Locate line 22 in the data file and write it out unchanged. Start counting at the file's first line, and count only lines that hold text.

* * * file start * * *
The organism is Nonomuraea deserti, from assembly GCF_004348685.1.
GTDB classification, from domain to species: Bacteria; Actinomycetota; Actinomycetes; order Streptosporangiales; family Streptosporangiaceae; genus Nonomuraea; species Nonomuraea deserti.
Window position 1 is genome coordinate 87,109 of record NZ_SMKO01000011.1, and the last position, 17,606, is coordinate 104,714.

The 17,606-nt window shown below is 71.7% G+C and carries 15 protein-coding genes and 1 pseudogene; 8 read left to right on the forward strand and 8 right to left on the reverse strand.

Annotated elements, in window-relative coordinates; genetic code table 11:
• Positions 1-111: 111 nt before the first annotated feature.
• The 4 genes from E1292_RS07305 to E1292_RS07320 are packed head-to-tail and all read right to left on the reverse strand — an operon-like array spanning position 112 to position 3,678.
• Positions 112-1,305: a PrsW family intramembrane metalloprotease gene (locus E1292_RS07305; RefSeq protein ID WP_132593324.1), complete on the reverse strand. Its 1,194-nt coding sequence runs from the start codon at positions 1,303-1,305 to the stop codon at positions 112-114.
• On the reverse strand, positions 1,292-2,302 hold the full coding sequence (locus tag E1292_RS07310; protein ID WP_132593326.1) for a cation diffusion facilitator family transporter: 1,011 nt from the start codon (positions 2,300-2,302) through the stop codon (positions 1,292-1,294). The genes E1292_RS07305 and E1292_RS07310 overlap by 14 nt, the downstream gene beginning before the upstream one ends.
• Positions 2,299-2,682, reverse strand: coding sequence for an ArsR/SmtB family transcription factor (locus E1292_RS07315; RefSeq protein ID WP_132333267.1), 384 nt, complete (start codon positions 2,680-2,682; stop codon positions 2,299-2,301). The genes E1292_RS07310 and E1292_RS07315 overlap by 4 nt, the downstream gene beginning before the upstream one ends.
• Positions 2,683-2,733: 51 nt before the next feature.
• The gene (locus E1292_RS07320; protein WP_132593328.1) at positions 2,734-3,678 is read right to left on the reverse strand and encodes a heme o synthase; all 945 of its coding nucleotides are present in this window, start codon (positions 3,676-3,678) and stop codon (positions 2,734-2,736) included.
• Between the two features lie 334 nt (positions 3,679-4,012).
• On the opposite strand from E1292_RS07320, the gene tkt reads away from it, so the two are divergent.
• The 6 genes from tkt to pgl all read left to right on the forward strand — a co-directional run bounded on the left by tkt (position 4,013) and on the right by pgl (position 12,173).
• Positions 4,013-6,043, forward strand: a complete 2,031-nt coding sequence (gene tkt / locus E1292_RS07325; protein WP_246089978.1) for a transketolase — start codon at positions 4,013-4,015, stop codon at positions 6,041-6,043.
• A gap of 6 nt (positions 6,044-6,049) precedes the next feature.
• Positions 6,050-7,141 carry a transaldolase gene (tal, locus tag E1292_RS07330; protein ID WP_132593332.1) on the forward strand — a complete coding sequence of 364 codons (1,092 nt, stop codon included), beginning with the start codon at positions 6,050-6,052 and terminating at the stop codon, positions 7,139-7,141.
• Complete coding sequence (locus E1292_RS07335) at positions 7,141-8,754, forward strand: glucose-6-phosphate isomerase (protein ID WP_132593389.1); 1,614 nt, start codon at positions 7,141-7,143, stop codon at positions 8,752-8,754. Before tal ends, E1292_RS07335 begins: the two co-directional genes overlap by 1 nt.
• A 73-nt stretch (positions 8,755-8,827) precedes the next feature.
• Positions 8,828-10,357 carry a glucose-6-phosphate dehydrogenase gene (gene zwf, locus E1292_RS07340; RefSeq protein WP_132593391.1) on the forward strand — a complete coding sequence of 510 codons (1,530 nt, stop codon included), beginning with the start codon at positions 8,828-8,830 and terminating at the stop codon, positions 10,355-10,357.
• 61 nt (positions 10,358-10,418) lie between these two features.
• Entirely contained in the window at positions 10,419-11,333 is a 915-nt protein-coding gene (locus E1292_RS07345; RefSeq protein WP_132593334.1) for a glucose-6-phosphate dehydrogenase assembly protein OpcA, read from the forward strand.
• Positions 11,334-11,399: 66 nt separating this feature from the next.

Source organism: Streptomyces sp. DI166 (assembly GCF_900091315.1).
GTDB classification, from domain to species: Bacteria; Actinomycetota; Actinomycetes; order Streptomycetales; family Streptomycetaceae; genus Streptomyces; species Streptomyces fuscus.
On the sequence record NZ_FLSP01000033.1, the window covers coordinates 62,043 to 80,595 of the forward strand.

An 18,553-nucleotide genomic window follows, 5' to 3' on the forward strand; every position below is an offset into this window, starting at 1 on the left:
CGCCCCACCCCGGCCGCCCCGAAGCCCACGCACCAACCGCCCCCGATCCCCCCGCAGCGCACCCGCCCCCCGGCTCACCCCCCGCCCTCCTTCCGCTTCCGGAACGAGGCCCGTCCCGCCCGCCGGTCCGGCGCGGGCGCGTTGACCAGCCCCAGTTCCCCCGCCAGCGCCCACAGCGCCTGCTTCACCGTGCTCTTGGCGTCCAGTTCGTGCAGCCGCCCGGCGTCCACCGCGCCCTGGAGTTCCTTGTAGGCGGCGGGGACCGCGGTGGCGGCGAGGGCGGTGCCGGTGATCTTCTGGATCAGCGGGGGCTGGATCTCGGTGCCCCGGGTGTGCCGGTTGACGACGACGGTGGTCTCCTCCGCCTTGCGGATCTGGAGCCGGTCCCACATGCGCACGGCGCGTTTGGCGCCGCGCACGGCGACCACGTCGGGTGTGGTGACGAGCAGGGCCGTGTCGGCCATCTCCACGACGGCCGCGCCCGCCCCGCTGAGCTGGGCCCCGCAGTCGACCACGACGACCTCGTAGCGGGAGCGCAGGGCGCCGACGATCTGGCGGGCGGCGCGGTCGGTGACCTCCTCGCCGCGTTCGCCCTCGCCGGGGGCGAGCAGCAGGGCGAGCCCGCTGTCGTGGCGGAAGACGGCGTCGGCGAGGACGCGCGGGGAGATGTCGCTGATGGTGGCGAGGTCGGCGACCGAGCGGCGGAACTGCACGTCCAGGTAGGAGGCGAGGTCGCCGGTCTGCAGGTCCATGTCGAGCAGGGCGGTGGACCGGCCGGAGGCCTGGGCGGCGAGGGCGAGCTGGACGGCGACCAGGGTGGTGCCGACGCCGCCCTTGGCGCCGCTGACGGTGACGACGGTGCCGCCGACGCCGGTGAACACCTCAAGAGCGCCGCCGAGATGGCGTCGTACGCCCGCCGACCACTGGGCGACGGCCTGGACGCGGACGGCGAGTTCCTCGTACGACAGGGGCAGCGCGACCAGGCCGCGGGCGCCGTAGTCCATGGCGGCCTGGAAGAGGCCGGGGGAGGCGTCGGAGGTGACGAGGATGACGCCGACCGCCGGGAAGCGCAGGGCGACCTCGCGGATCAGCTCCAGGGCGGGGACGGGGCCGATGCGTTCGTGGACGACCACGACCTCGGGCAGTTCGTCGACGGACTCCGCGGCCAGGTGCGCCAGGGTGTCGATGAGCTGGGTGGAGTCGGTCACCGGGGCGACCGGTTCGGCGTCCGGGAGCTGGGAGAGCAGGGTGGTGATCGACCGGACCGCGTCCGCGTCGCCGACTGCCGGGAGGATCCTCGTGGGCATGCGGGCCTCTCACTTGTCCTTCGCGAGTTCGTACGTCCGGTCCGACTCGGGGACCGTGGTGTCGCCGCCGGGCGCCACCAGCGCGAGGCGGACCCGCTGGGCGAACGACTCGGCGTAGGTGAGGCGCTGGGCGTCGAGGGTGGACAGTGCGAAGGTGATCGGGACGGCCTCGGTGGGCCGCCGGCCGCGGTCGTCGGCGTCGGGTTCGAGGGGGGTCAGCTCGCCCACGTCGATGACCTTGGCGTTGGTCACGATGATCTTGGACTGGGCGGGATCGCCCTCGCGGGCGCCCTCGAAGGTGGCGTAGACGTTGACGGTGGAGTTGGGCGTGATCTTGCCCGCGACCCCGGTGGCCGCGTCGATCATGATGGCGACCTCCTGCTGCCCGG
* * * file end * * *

• 61 nt (positions 10,358-10,418) lie between these two features.